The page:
Book reviews à la bookworm...The good, the bad, and everything in between.
Well, this was Nora Roberts all the way. I love her stories with slightly damaged heroines whose jadedness makes them blind and stubborn as to what they truly want in life, what they truly deserve in life, and it takes the deceptively laid-back hero, that boy next door, often unassuming type, with the right combo of determination, humor, and male stubbornness, to make the heroine see reason. Of course, with just the right amount of suspense and mystery thrown into the mix to keep things interesting.
It sounds template-y, and it probably would be template-y in the hands of another author, but Ms Roberts knows the territory like the back of her hand, and is an expert at navigating it.
The Obsession is no different...Days before her twelfth birthday, Naomi Bowes discovered her father's dark secret, and she hasn't been the same since, her entire family hasn't been the same since. After rescuing her father's last victim, resulting in the man serving a life sentence, Naomi, her brother Mason, and their mother, relocated to live with her uncles, but sordid stories have a tendency to follow people around...So they moved again, legally changed their last name, but the story didn't "die", thanks to her father's penchant for attention, the book and movie written and filmed based on the story, and her mother's inability to get rid of her submissive personality...
Now, at twenty-nine, after half her life spent on the road with only her camera as a companion, Naomi has, to her utmost surprise, decided to settle down. She bought an old, sprawling house on the bluffs overlooking the ocean, close to a small village that, combined with the house and grounds, offers wonderful photo opportunities. She gets a dog (under severe coercion), starts renovating her house, and does her best to fend off Xander Keaton's determined onslaught on her heart.
But someone else has settled in the small town in Washington State. Someone who knows who Naomi is, whose blood runs in her veins, and he's determined to win the main prize in the game started years ago—Naomi's life.
The story pulled me on from the start, the narration depicting vivid images of the hot, humid night, the approaching storm, the exhilarating trek deep into the woods, the ruin of the house, the cellar door, the flash of a madman in the lightning...Then, it all slowed down, the story turned into narration of every day life first of a high school student, and then the grown woman with deep scars, who, despite her unwillingness to settle down, was doing just that...Naomi's new life in the little town on the coast of Washington State was rather mundane, ordinary, even, interspersed with humor, friendly contractors and their wives, the hilarious dog episodes, photo opportunities, encounters with the sexy, determined mechanic, the restoration of the house...But instead of slowing down the pace, of the story becoming boring and uneventful, there was an ominous feel to this "everyday life" Naomi was living. Like the calm before a storm, there was something brewing on the horizon, and the fact we got to see how peaceful she was, how calm, how relaxed she was, made the punch the suspense packed, although it came rather quickly and was resolved even quicker, quite potent.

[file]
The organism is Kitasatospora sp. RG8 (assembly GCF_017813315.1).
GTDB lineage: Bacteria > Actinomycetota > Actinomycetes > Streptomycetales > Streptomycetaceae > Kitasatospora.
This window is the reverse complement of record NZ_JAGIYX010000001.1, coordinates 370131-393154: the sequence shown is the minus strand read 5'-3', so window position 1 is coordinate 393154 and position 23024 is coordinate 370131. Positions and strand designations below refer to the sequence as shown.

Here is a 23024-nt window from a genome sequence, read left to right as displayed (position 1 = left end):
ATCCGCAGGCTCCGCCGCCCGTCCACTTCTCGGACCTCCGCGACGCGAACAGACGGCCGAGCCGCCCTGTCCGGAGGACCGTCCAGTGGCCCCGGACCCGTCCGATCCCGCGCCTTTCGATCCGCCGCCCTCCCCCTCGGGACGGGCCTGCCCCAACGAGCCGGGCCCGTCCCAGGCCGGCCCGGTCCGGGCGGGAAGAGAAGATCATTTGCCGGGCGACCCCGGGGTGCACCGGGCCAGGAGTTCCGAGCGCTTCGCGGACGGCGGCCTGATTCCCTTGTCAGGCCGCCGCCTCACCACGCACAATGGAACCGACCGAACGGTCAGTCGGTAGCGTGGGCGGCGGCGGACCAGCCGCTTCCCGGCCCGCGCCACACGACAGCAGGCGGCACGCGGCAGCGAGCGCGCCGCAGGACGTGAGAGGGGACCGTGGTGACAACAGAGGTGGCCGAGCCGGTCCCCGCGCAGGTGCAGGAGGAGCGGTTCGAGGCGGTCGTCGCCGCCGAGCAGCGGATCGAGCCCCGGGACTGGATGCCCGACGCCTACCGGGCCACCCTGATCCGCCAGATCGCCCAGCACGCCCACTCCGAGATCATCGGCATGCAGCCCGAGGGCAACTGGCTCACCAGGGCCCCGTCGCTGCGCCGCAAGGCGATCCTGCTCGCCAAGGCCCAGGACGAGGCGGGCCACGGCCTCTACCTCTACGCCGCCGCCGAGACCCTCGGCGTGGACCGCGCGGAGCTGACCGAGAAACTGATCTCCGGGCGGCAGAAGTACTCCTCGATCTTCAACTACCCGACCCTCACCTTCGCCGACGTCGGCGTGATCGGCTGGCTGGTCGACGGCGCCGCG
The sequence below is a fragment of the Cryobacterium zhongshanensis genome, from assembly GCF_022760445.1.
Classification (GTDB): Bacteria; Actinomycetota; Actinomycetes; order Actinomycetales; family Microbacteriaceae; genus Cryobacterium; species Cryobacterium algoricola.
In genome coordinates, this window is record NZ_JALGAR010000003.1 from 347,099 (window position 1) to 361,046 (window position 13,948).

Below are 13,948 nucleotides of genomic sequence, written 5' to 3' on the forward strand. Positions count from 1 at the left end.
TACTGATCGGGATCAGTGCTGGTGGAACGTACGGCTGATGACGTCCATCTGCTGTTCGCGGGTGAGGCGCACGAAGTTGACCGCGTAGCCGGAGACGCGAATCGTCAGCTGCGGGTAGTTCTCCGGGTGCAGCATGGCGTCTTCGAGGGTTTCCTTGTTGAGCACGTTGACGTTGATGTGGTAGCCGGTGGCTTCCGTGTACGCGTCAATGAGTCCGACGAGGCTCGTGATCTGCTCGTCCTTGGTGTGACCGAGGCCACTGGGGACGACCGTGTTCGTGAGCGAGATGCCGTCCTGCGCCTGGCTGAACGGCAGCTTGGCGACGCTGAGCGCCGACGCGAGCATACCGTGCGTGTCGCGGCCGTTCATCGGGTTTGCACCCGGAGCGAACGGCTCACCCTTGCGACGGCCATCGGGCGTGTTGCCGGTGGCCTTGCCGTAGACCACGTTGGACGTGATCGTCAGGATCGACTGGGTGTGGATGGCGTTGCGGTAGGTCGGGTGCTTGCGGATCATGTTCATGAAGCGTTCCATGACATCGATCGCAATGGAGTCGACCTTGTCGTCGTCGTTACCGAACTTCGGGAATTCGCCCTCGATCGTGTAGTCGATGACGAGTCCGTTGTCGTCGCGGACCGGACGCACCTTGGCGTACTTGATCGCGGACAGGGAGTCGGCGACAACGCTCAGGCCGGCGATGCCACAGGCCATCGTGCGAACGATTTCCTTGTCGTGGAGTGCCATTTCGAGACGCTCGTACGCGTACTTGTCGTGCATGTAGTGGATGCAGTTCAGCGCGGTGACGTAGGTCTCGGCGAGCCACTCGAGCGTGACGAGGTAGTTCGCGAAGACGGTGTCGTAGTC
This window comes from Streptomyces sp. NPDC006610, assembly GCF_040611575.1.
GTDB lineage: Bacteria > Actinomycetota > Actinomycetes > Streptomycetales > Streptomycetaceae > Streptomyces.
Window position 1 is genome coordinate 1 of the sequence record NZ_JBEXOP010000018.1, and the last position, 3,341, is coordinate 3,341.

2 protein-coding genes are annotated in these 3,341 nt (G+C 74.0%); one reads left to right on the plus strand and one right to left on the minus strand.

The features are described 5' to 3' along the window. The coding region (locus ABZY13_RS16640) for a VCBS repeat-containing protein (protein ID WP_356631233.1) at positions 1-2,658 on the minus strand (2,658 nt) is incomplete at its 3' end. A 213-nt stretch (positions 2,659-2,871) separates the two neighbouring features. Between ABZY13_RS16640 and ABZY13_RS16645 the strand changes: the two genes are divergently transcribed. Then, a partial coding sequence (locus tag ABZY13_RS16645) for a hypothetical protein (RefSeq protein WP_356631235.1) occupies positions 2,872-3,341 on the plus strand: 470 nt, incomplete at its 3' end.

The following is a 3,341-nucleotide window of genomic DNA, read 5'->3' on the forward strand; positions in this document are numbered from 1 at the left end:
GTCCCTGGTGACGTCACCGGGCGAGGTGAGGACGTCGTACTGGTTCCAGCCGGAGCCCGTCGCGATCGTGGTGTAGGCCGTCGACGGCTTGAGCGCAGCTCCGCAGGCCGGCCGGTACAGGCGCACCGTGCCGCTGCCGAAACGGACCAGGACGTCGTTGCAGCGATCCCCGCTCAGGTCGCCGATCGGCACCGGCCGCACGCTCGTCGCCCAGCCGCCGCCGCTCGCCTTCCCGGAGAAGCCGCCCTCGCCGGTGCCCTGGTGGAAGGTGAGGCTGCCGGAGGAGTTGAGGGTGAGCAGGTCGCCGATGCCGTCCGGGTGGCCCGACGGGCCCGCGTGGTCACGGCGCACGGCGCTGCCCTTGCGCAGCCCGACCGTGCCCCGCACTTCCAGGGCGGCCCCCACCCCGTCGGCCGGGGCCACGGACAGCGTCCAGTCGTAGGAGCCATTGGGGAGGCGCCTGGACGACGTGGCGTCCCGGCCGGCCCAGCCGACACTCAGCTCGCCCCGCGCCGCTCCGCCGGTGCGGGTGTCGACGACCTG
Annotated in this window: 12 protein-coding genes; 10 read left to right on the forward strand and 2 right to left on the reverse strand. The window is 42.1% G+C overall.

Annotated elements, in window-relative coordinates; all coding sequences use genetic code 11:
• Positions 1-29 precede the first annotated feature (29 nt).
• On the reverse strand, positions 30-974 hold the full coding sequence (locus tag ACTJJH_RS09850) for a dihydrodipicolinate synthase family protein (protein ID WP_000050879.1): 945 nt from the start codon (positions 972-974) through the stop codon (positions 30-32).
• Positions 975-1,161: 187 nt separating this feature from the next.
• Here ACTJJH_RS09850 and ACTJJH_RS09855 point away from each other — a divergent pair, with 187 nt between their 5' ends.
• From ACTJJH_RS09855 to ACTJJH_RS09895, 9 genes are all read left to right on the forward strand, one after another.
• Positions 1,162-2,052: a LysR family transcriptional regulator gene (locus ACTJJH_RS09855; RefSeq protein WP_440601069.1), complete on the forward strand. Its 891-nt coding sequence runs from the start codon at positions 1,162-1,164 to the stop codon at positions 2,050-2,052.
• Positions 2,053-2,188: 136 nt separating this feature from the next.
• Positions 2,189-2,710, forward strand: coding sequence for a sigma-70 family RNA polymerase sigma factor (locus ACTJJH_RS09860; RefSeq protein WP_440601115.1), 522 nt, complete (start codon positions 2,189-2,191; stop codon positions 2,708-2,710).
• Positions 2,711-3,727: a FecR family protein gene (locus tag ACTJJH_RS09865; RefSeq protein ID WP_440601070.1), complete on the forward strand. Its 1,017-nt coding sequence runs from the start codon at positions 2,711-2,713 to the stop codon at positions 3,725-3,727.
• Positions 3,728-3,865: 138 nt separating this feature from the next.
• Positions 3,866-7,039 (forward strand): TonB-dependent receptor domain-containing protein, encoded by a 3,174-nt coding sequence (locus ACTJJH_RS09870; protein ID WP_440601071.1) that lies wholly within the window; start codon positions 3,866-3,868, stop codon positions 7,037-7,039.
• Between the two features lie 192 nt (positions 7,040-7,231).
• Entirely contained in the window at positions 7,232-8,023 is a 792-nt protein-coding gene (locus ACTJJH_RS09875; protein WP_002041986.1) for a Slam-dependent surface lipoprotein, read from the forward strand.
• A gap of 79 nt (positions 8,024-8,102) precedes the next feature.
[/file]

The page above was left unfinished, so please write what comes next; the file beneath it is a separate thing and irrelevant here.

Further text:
Amazing writing, topped with vivid depictions, the innate sense of pacing, and great characters.
I loved Naomi with her stubbornness, her inability to accept herself for who she is and not for who she comes from, while having no such qualms with her younger brother. I want to read Mason's book next, this boy who took who he comes from by the horns, determined to help stop other people like his father.
And I loved Xander, this sexy, relaxed, normal boy next door with a stubborn streak a mile wide when he wants something, and determination to get it, but never at any cost, and his ability to see through Naomi's facade. He was steady, he was strong with even stronger ties to the community, ties he determinedly weaved around his woman until she had no choice but stick around. And he had no stomach for bullshit, calling her on it whenever it was needed. Loved the man.
The supporting cast was also, as always, great, never just on the sidelines, but smack in the middle of the story, their characters, relationships, and interactions complimenting the story and the leading cast, offering a buffer, and yet another layer to the complexity of the plot, and that ominous feel of the "every day life" narration.
I absolutely loved this book.